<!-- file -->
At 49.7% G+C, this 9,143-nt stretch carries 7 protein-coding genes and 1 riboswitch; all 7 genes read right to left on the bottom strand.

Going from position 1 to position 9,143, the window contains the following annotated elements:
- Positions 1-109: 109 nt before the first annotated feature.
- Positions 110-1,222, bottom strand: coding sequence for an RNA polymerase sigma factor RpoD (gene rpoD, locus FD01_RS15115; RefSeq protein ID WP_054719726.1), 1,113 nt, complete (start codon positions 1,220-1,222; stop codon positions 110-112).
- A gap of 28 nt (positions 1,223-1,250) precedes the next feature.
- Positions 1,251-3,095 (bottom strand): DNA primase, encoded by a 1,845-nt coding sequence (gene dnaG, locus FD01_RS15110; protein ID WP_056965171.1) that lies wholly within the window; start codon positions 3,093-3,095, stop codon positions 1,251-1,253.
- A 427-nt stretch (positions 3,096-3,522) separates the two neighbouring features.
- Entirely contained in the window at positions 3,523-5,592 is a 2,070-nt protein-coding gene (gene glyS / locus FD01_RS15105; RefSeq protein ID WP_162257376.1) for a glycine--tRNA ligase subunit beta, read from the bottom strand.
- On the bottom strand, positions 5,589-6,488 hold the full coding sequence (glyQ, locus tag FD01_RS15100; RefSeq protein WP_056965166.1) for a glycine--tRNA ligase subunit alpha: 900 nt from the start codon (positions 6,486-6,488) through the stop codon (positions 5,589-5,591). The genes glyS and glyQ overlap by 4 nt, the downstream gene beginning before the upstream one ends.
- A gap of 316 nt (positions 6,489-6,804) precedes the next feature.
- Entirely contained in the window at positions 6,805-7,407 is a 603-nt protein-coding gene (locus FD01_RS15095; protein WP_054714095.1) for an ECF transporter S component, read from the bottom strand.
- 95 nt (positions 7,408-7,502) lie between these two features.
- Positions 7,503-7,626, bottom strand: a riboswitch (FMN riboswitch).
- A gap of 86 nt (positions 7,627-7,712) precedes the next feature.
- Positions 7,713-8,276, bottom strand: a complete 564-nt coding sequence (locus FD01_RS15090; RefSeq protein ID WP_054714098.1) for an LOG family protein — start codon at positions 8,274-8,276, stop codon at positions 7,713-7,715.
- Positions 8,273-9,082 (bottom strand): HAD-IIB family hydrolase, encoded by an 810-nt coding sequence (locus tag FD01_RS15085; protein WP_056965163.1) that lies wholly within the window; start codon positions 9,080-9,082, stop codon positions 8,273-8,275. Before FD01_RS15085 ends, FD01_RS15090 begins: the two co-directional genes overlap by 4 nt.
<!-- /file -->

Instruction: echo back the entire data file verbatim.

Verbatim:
At 49.7% G+C, this 9,143-nt stretch carries 7 protein-coding genes and 1 riboswitch; all 7 genes read right to left on the bottom strand.

Going from position 1 to position 9,143, the window contains the following annotated elements:
- Positions 1-109: 109 nt before the first annotated feature.
- Positions 110-1,222, bottom strand: coding sequence for an RNA polymerase sigma factor RpoD (gene rpoD, locus FD01_RS15115; RefSeq protein ID WP_054719726.1), 1,113 nt, complete (start codon positions 1,220-1,222; stop codon positions 110-112).
- A gap of 28 nt (positions 1,223-1,250) precedes the next feature.
- Positions 1,251-3,095 (bottom strand): DNA primase, encoded by a 1,845-nt coding sequence (gene dnaG, locus FD01_RS15110; protein ID WP_056965171.1) that lies wholly within the window; start codon positions 3,093-3,095, stop codon positions 1,251-1,253.
- A 427-nt stretch (positions 3,096-3,522) separates the two neighbouring features.
- Entirely contained in the window at positions 3,523-5,592 is a 2,070-nt protein-coding gene (gene glyS / locus FD01_RS15105; RefSeq protein ID WP_162257376.1) for a glycine--tRNA ligase subunit beta, read from the bottom strand.
- On the bottom strand, positions 5,589-6,488 hold the full coding sequence (glyQ, locus tag FD01_RS15100; RefSeq protein WP_056965166.1) for a glycine--tRNA ligase subunit alpha: 900 nt from the start codon (positions 6,486-6,488) through the stop codon (positions 5,589-5,591). The genes glyS and glyQ overlap by 4 nt, the downstream gene beginning before the upstream one ends.
- A gap of 316 nt (positions 6,489-6,804) precedes the next feature.
- Entirely contained in the window at positions 6,805-7,407 is a 603-nt protein-coding gene (locus FD01_RS15095; protein WP_054714095.1) for an ECF transporter S component, read from the bottom strand.
- 95 nt (positions 7,408-7,502) lie between these two features.
- Positions 7,503-7,626, bottom strand: a riboswitch (FMN riboswitch).
- A gap of 86 nt (positions 7,627-7,712) precedes the next feature.
- Positions 7,713-8,276, bottom strand: a complete 564-nt coding sequence (locus FD01_RS15090; RefSeq protein ID WP_054714098.1) for an LOG family protein — start codon at positions 8,274-8,276, stop codon at positions 7,713-7,715.
- Positions 8,273-9,082 (bottom strand): HAD-IIB family hydrolase, encoded by an 810-nt coding sequence (locus tag FD01_RS15085; protein WP_056965163.1) that lies wholly within the window; start codon positions 9,080-9,082, stop codon positions 8,273-8,275. Before FD01_RS15085 ends, FD01_RS15090 begins: the two co-directional genes overlap by 4 nt.